posted by netbros at 7:31 AM PST - 16 comments

In 1976, in response to NASA's development of the Space Shuttle, the USSR began it's own reusable launcher program, the Buran (Snowstorm), based at the Baikonur Cosmodrome in what is now Kazakhstan. [more inside]
posted by jontyjago at 7:04 AM PST - 49 comments

Activists in the UK are currently rather angry about the news that undercover cops have been sleeping around in order to infiltrate largely peaceful environmental groups - one officer even married an activist. "Everybody knew it was a very promiscuous lifestyle," ... "You cannot not be promiscuous in those groups. Otherwise you'll stand out straightaway.".
posted by handee at 6:18 AM PST - 91 comments

UK cosmetics company Lush cultivates an image of quirky naiveté in its marketing, even when it loses the credit card details of thousands of customers. [more inside]
posted by him at 5:23 AM PST - 42 comments

The ambulance that was used to carry the body of John F. Kennedy from Andrews Air Force Base to Bethesda Naval Hospital was sold at auction last night for $120,000. Or was it? [more inside]
posted by fixedgear at 4:37 AM PST - 10 comments

This interview, conducted by family friend Todd McCormack, took place in 1988, when Roald Dahl was 71. As Dahl himself said, “I have worked all my life in a small hut up in our orchard. It is a quiet private place and no one has been permitted to pry in there.” He not only let Todd McCormack inside the hut, but also have him a rare insight into how he worked, where his ideas came from, and how he shaped them into unforgettable stories. Roald Dahl passed away in 1990, two years after the interview. [more inside]
posted by infini at 4:17 AM PST - 13 comments

Pica is an eating disorder, that causes people to eat very strange things, like dirt and glue. But eating a couch? Is that really the same thing?
posted by mad_little_monkey at 2:04 AM PST - 35 comments

January 22

Pink releases music video for the song Fuckin' Perfect: Explicit Version (Youtube, possibly NSFW) / Radio Edit: Youtube / MTVMusic. Background: Pink's Website / Wikipedia. Note: Both versions of the video depict anorexia, cutting and suicide.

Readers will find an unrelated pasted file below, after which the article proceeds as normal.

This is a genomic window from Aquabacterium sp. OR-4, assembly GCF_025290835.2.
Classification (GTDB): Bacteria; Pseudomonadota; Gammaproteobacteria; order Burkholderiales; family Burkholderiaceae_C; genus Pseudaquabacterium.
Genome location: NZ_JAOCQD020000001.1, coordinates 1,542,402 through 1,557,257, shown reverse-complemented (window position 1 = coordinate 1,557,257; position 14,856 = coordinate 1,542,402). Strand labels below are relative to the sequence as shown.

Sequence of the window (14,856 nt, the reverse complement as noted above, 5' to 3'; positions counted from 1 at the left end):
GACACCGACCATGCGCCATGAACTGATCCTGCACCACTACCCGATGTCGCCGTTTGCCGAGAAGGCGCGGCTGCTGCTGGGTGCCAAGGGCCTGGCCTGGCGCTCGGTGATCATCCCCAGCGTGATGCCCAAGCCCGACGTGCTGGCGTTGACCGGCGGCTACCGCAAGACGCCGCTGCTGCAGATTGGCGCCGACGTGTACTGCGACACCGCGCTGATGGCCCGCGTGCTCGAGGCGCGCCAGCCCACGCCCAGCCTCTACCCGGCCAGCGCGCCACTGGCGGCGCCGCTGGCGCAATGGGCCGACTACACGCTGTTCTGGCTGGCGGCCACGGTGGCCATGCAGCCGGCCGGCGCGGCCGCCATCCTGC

posted by zarq at 10:37 PM PST - 61 comments

Veena Malik, a Pakistani actress, appeared on an Indian reality show, "appeared to cuddle with an Indian actor" and was criticized by a Pakistani cleric. Malik stood her ground: "What is your problem with me? You tell me your problem!" an angry Veena Malik asked the Muslim scholar, who accused her of insulting Islam. At least some people in the country are unimpressed by the criticism of Malik: If there’s something this country’s good at, it’s sanctimonious hypocrisy. Oh by the way, she's said to have broken new ground in the Twittersphere.
posted by ambient2 at 10:29 PM PST - 20 comments

Lazy Teenage Superheroes - Short Film [nsfw]. A fun 12:49 minute superhero movie created by Michael Ashton.
posted by nickyskye at 10:19 PM PST - 7 comments

Songs about cheese [MLYT] are a more popular genre than one might expect. [more inside]
posted by lollusc at 10:08 PM PST - 21 comments

"People in these communities may not have experienced the Great Depression first-hand, but our research suggests that the cultural consequences of suspensions, especially as they relate to trust and demoralization, have been passed along for generations." Counties with higher bank suspension rates in 1930 experienced elevated suicide rates 70 years later.
posted by orthogonality at 9:33 PM PST - 5 comments

Former Spy With Agenda Operates a Private C.I.A. 'Duane R. Clarridge parted company with the Central Intelligence Agency more than two decades ago, but from poolside at his home near San Diego, he still runs a network of spies. Over the past two years, he has fielded operatives in the mountains of Pakistan and the desert badlands of Afghanistan. Since the United States military cut off his funding in May, he has relied on like-minded private donors to pay his agents to continue gathering information about militant fighters, Taliban leaders and the secrets of Kabul’s ruling class.' [more inside]